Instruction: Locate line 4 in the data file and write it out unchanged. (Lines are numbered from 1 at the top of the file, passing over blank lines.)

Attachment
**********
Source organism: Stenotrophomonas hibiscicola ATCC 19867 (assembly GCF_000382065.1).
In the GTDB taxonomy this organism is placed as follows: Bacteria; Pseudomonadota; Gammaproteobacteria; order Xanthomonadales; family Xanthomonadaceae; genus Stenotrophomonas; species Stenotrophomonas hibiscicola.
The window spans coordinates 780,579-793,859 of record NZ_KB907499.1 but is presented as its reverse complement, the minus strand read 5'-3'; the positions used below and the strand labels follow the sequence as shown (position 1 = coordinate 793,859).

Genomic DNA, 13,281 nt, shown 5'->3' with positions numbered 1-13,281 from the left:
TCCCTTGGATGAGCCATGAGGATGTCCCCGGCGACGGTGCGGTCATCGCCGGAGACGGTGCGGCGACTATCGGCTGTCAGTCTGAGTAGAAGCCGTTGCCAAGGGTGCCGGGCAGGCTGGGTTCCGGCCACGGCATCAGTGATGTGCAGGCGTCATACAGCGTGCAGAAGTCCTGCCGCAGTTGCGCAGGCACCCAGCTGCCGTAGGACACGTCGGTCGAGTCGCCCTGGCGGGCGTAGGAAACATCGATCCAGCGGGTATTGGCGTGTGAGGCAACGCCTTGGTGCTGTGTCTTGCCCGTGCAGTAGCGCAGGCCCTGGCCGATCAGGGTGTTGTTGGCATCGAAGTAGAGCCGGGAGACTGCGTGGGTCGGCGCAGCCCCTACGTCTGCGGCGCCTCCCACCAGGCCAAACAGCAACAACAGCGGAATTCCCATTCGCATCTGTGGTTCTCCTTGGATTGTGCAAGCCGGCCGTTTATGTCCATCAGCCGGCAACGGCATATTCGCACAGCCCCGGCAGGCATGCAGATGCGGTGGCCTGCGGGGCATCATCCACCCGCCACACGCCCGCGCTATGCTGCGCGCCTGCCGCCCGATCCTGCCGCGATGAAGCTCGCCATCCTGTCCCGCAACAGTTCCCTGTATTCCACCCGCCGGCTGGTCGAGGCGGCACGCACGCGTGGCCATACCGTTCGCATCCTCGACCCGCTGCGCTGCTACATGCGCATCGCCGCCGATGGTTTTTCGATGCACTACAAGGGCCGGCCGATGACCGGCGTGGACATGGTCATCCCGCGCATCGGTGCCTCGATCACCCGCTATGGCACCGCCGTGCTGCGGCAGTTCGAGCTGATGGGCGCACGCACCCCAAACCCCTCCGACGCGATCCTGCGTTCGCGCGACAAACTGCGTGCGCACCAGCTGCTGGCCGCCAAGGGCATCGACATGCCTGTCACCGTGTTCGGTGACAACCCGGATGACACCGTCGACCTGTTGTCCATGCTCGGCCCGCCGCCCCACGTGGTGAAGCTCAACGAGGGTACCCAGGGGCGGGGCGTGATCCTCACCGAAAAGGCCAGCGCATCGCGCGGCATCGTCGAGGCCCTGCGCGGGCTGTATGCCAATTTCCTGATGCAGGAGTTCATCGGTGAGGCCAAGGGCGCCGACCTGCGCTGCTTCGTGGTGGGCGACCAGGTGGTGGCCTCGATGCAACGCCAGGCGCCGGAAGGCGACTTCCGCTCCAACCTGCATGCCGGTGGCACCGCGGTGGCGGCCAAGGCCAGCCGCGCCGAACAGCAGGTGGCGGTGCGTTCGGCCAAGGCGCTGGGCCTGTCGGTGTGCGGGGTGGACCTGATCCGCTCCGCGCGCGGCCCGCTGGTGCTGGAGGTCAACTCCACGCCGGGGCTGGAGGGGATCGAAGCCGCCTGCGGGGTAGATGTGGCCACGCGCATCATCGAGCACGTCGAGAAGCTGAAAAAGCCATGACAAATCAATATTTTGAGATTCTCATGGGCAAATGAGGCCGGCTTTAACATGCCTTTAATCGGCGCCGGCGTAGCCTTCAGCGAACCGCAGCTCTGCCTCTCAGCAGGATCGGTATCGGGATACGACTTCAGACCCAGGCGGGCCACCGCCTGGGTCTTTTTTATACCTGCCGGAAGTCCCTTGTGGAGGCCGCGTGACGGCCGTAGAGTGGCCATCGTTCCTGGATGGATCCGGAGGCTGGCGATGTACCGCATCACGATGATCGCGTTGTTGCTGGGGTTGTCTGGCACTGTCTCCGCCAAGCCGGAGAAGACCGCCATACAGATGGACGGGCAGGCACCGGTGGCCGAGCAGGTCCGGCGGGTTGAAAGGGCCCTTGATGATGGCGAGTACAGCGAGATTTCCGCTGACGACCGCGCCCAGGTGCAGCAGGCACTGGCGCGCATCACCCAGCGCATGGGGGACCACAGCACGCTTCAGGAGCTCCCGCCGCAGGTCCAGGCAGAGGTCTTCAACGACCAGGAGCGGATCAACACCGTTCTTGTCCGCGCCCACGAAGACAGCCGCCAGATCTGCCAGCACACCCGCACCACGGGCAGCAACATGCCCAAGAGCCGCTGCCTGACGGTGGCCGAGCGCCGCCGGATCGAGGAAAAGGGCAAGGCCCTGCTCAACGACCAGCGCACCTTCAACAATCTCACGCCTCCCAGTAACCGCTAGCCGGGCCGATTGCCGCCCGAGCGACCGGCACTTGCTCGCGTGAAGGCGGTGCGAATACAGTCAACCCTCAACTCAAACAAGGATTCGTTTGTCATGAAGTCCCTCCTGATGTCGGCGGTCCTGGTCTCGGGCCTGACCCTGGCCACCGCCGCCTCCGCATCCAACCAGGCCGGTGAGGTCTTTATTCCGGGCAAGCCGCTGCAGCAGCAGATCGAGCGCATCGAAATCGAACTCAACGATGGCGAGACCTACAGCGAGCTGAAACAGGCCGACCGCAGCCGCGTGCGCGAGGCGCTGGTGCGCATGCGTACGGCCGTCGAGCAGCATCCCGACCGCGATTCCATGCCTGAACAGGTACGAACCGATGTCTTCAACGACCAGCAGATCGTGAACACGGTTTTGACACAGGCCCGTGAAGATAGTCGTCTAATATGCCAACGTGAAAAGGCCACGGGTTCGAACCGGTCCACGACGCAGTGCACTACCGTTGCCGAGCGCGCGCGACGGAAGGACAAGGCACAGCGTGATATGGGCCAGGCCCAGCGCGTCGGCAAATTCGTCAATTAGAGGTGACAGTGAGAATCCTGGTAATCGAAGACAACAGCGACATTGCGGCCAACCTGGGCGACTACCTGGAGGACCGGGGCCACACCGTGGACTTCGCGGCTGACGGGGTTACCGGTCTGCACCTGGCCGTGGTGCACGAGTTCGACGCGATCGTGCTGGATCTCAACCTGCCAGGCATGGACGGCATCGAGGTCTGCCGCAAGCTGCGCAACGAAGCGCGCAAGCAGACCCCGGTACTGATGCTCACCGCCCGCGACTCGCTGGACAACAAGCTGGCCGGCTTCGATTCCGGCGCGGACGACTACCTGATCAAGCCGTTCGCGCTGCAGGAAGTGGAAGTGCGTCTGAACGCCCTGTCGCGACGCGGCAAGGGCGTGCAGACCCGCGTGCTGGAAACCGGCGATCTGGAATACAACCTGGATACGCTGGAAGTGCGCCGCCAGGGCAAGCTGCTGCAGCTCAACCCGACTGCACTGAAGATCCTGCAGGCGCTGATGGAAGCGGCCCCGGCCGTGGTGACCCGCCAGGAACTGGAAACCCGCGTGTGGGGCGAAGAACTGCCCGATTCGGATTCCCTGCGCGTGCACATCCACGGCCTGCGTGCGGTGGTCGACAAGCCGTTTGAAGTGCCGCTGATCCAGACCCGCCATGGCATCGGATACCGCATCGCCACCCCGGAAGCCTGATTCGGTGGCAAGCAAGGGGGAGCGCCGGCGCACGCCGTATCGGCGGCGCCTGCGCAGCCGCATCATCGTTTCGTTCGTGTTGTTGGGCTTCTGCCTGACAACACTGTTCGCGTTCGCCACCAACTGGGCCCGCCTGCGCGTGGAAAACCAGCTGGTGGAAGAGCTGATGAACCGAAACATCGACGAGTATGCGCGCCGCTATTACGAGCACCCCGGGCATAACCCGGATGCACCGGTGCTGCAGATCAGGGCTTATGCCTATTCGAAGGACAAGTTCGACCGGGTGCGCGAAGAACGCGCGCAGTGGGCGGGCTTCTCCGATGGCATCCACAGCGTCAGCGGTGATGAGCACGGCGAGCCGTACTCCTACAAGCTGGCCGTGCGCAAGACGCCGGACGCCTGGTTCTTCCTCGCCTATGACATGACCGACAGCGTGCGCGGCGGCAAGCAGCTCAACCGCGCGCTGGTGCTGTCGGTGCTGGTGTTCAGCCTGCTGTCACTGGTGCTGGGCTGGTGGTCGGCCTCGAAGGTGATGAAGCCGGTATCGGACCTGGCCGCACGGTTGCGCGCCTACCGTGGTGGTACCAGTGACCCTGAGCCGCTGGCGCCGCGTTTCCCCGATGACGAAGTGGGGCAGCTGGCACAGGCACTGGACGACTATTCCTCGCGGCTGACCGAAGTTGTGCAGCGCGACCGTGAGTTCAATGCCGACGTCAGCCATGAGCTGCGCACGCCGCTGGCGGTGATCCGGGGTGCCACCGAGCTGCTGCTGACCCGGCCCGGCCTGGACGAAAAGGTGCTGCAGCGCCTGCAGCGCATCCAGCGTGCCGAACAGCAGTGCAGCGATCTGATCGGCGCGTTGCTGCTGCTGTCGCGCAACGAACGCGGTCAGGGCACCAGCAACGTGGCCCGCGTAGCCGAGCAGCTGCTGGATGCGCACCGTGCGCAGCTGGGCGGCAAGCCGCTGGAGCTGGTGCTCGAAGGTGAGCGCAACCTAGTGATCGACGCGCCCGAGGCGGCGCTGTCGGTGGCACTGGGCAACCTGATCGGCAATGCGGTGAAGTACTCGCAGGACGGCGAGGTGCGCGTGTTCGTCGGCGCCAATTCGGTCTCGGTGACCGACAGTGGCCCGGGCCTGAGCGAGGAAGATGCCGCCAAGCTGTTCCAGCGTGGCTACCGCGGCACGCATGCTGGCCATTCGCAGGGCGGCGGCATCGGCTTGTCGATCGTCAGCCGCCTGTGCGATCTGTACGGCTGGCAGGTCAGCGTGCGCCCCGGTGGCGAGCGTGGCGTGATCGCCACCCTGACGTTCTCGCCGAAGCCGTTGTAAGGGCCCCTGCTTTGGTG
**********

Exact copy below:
Genomic DNA, 13,281 nt, shown 5'->3' with positions numbered 1-13,281 from the left: